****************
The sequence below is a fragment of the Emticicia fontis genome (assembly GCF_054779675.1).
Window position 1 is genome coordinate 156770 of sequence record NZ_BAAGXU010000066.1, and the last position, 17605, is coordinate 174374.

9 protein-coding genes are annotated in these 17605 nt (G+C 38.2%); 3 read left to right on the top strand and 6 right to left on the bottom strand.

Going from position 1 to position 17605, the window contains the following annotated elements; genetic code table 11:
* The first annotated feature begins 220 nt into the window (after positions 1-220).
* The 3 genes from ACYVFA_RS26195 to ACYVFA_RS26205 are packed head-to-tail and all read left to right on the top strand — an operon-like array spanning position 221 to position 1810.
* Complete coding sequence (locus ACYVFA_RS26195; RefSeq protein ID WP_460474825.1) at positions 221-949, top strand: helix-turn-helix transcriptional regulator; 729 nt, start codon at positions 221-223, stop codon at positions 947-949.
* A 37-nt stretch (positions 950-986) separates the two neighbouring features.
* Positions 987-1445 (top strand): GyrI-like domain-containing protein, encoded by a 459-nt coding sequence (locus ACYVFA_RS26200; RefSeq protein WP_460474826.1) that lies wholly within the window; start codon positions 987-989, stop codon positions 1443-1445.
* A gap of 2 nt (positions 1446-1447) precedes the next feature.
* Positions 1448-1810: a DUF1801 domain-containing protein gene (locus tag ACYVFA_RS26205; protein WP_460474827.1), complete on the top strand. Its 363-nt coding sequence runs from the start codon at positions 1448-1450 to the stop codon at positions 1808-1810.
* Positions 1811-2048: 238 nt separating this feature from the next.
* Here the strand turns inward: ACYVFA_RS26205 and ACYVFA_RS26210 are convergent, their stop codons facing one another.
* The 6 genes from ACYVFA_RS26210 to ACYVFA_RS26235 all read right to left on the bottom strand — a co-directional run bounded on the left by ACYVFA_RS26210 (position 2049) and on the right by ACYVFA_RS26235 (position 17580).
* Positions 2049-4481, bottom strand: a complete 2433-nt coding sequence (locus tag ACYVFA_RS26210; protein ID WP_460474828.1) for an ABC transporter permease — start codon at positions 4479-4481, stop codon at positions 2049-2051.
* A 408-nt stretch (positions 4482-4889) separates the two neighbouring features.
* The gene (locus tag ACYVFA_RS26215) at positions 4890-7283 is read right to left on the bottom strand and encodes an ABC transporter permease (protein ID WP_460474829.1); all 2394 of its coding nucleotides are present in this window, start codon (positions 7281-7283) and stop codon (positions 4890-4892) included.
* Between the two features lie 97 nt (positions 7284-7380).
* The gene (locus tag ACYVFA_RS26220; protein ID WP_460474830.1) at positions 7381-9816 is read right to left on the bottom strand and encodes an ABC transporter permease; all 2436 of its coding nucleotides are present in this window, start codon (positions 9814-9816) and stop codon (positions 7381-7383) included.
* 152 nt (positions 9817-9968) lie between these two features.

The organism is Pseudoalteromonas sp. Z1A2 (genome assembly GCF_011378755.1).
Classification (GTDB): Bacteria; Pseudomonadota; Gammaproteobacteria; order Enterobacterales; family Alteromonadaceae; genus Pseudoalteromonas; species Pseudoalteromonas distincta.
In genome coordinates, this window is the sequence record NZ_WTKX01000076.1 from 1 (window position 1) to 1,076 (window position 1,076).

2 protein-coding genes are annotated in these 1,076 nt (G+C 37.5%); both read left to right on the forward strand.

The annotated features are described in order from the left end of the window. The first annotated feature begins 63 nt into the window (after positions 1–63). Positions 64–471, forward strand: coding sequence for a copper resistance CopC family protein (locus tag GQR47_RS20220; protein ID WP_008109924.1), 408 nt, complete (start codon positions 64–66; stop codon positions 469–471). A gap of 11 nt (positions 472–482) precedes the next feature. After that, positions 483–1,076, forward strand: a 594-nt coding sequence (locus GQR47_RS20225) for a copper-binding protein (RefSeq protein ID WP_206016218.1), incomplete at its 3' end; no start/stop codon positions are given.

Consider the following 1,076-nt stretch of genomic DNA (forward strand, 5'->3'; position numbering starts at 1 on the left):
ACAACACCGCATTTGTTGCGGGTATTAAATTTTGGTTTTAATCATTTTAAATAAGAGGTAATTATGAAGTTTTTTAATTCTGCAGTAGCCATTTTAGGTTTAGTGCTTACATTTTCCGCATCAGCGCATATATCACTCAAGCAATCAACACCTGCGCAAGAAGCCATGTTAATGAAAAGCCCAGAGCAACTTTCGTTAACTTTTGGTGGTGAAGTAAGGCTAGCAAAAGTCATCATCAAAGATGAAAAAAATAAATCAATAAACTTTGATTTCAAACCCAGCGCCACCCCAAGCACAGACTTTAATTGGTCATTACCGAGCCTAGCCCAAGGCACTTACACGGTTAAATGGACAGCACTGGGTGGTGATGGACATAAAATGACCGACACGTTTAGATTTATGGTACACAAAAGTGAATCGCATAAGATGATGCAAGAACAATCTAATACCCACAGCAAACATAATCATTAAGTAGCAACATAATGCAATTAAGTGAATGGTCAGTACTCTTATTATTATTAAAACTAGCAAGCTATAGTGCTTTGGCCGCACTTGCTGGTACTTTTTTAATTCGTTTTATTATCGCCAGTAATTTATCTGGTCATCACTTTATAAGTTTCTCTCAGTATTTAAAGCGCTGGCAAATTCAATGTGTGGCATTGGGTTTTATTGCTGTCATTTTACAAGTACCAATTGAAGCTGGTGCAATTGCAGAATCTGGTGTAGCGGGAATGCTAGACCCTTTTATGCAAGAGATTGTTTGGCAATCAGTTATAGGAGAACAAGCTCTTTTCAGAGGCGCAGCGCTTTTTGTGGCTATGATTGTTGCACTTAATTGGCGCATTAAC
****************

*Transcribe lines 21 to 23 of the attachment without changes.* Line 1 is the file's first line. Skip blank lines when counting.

The organism is Pseudoalteromonas sp. Z1A2 (genome assembly GCF_011378755.1).
Classification (GTDB): Bacteria; Pseudomonadota; Gammaproteobacteria; order Enterobacterales; family Alteromonadaceae; genus Pseudoalteromonas; species Pseudoalteromonas distincta.
In genome coordinates, this window is the sequence record NZ_WTKX01000076.1 from 1 (window position 1) to 1,076 (window position 1,076).